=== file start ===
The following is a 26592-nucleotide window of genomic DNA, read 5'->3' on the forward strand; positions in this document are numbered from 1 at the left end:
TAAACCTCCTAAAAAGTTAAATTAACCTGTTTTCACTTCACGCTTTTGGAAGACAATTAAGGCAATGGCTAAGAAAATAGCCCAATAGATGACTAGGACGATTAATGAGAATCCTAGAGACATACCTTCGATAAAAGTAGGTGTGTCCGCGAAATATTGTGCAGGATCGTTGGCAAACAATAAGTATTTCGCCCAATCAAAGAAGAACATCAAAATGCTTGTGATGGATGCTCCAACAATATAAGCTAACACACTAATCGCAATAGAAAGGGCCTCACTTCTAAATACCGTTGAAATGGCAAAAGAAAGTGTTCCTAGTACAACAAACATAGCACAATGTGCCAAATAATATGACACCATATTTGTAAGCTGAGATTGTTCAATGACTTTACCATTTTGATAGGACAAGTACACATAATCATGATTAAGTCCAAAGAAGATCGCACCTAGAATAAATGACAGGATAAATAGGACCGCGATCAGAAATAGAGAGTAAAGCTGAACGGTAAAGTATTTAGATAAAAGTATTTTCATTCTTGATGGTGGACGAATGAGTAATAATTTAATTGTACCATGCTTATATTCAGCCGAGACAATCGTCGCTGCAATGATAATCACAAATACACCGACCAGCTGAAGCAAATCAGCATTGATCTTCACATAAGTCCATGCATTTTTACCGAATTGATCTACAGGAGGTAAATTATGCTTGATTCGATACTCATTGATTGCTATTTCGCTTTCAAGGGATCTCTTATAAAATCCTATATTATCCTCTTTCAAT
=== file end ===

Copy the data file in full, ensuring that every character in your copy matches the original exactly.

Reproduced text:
The following is a 26592-nucleotide window of genomic DNA, read 5'->3' on the forward strand; positions in this document are numbered from 1 at the left end:
TAAACCTCCTAAAAAGTTAAATTAACCTGTTTTCACTTCACGCTTTTGGAAGACAATTAAGGCAATGGCTAAGAAAATAGCCCAATAGATGACTAGGACGATTAATGAGAATCCTAGAGACATACCTTCGATAAAAGTAGGTGTGTCCGCGAAATATTGTGCAGGATCGTTGGCAAACAATAAGTATTTCGCCCAATCAAAGAAGAACATCAAAATGCTTGTGATGGATGCTCCAACAATATAAGCTAACACACTAATCGCAATAGAAAGGGCCTCACTTCTAAATACCGTTGAAATGGCAAAAGAAAGTGTTCCTAGTACAACAAACATAGCACAATGTGCCAAATAATATGACACCATATTTGTAAGCTGAGATTGTTCAATGACTTTACCATTTTGATAGGACAAGTACACATAATCATGATTAAGTCCAAAGAAGATCGCACCTAGAATAAATGACAGGATAAATAGGACCGCGATCAGAAATAGAGAGTAAAGCTGAACGGTAAAGTATTTAGATAAAAGTATTTTCATTCTTGATGGTGGACGAATGAGTAATAATTTAATTGTACCATGCTTATATTCAGCCGAGACAATCGTCGCTGCAATGATAATCACAAATACACCGACCAGCTGAAGCAAATCAGCATTGATCTTCACATAAGTCCATGCATTTTTACCGAATTGATCTACAGGAGGTAAATTATGCTTGATTCGATACTCATTGATTGCTATTTCGCTTTCAAGGGATCTCTTATAAAATCCTATATTATCCTCTTTCAAT